In Chapter 5, the Committee reiterates the view which it has expressed in previous Reports, that the Government's reservation to the UN Convention on the Rights of the Child (CRC) is unfounded. It does not accept that that the CRC undermines effective immigration controls, and recommends that the reservation be withdrawn and that the Government consider how section 11 of the Children Act, which imposes a duty on public bodies to have regard to the need to safeguard and promote the welfare of children in discharging their normal functions, could be extended to include authorities providing support for asylum seekers, the Immigration Service and Immigration Removal Centres (IRCs) (paragraphs 180 to 182). Also in this Chapter, the Committee considers arrangements for the care of separated asylum seeking children and makes a number of recommendations about how this care should be improved in order to meet international human rights standards (paragraphs 190, 191, 193, 196, 203 and 204).
Over recent years there has been a significant increase in the use of detention of asylum seekers. Two main policy developments account for this increase: the introduction of 'fast track' asylum processes and an increased emphasis on removal. In Chapter 6, the Committee recommends that all IRC staff, including those of private contractors, be given training in refugee and human rights. It expresses concerns about the use of fast track detention, and about detention of vulnerable people such as victims of torture, pregnant women and those with serious mental and physical health problems. The Committee considers in detail the detention of children and finds that the current process of detention does not consider the welfare of the child. It concludes that the detention of children for the purpose of immigration control is incompatible with children's right to liberty and is in breach of the UK's international human rights obligations. The Committee states that children should not be detained and alternatives should be developed for ensuring compliance with immigration control where this is considered necessary (paragraph 259). The Committee also makes recommendations about access to bail, aspects of the treatment of detainees and methods of removal (paragraphs 291, 305, 310, 328, 329 and 330).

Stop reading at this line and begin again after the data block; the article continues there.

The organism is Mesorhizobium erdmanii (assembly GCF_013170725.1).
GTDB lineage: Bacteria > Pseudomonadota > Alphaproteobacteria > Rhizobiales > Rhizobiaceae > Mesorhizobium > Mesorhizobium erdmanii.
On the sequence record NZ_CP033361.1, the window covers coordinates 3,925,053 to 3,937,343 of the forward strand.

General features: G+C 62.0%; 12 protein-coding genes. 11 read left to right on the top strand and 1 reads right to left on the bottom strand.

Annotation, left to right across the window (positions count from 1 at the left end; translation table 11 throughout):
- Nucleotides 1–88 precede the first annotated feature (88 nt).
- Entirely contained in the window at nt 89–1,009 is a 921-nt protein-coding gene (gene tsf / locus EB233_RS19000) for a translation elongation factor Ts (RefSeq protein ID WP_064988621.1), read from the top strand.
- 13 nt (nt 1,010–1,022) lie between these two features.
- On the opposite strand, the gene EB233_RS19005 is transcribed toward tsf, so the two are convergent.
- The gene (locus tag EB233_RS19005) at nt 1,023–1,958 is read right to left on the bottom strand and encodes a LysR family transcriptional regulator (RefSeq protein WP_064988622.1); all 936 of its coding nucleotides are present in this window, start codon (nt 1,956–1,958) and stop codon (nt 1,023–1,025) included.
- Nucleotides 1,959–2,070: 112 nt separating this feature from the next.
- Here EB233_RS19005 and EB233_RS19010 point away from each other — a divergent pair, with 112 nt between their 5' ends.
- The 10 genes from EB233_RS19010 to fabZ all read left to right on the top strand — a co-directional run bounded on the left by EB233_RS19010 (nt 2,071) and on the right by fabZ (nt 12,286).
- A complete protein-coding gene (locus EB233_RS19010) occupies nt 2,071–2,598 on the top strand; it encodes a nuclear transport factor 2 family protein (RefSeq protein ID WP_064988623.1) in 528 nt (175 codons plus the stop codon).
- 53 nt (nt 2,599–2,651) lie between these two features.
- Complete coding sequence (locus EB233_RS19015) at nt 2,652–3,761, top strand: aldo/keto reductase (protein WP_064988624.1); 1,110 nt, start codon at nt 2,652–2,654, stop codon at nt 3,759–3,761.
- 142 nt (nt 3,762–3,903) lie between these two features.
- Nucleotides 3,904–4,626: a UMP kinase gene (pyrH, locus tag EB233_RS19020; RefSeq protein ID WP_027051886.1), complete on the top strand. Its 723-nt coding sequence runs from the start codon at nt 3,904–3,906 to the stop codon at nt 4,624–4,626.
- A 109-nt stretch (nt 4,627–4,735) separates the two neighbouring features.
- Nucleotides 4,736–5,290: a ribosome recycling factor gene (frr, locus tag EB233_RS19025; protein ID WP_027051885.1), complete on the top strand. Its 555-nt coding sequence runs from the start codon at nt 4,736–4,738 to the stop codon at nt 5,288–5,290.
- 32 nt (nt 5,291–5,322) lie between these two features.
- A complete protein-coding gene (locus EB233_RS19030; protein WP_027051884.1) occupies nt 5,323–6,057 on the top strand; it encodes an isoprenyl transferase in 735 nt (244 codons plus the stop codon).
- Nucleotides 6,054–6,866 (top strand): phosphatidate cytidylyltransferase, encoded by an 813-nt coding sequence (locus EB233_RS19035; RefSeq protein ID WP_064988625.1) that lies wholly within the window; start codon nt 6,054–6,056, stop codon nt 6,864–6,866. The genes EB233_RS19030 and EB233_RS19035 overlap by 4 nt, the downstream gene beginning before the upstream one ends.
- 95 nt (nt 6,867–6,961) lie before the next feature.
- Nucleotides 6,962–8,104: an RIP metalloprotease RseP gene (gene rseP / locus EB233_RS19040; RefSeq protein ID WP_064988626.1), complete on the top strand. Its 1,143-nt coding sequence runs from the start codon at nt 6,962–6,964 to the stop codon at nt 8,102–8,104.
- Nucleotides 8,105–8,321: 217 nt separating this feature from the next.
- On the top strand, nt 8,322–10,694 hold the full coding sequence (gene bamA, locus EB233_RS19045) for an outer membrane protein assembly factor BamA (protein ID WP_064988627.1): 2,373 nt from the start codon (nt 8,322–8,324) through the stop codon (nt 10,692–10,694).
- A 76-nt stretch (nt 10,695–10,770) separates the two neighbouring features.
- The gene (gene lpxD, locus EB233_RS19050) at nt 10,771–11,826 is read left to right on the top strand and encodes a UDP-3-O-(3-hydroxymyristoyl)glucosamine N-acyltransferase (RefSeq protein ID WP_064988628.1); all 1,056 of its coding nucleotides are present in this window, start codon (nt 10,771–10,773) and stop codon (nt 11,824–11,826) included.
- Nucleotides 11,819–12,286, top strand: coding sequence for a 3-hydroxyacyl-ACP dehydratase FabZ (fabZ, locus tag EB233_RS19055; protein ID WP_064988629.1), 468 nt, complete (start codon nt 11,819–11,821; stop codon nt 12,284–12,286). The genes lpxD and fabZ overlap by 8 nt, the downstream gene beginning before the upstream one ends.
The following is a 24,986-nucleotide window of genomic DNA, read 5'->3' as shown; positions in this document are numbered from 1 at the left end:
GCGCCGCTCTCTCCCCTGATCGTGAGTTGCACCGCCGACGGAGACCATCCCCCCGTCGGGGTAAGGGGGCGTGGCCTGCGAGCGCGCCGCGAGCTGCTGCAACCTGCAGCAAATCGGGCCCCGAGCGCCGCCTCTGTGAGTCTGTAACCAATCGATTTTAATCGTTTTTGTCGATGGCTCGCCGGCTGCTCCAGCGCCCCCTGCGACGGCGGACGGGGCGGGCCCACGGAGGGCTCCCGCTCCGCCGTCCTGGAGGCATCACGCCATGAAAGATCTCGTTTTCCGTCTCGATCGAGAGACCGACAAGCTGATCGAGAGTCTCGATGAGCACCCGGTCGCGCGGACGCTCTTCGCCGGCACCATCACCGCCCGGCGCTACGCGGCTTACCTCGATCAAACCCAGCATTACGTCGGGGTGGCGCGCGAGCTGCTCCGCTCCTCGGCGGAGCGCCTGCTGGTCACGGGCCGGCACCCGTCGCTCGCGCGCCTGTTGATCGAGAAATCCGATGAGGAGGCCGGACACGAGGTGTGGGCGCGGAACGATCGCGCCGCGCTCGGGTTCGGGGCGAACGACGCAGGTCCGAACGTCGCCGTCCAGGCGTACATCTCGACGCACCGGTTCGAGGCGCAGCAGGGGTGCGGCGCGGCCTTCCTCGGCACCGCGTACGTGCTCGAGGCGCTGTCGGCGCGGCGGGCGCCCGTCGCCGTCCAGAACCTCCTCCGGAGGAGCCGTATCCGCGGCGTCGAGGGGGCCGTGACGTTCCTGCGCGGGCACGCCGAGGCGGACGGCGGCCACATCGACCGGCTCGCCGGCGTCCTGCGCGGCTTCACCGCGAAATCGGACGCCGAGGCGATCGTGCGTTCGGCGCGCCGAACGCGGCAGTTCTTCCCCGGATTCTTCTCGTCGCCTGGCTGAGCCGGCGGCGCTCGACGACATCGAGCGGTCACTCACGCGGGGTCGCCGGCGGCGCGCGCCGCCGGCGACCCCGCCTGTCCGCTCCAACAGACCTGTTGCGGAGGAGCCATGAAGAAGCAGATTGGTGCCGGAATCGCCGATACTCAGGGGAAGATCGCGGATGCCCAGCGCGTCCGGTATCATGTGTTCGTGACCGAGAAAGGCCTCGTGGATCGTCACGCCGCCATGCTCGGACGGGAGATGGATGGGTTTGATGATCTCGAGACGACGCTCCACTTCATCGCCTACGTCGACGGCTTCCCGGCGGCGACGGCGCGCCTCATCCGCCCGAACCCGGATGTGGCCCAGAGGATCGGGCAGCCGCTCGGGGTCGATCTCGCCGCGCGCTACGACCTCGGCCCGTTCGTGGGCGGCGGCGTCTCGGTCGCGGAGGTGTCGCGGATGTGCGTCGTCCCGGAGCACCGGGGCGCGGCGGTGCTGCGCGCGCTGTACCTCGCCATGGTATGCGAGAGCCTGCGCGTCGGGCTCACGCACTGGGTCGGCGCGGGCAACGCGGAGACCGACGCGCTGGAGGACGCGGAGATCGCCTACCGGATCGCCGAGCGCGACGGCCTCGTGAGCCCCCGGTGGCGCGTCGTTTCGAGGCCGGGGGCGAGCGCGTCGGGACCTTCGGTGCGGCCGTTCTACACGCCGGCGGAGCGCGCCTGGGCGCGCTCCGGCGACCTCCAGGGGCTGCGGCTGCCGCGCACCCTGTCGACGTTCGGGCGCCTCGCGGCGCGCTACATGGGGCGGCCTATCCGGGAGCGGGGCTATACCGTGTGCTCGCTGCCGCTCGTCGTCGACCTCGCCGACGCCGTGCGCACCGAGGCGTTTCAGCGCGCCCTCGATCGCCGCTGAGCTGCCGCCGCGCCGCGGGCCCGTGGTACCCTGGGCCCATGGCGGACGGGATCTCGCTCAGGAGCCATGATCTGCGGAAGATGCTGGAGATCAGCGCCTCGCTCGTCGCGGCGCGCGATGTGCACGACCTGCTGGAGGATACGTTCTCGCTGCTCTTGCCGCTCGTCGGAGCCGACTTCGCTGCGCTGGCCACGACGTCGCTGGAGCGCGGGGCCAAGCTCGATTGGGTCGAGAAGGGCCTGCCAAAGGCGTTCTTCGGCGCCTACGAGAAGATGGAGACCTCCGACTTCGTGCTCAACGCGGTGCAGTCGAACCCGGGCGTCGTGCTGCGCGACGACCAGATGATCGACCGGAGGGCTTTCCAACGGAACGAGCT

In Chapter 7, the Committee considers the treatment of asylum seekers by the media and reviews the evidence it received of negative media coverage of asylum. It expresses concerns about the impact of this hostile reporting, the potential it has for influencing the decision making of officials and Government policy, and the possibility of a link between such reporting by the media and physical attacks on asylum seekers. The Committee recommends that the Press Complaints Commission should provide practical guidance on how the profession of journalism should comply with its duties and responsibilities in reporting matters of legitimate public interest and concern, without such guidance unduly restricting freedom of speech or freedom of the press any more than it does in the USA (paragraph 366).
A full list of the Committee's principal conclusions and recommendations is set out in Chapter 8.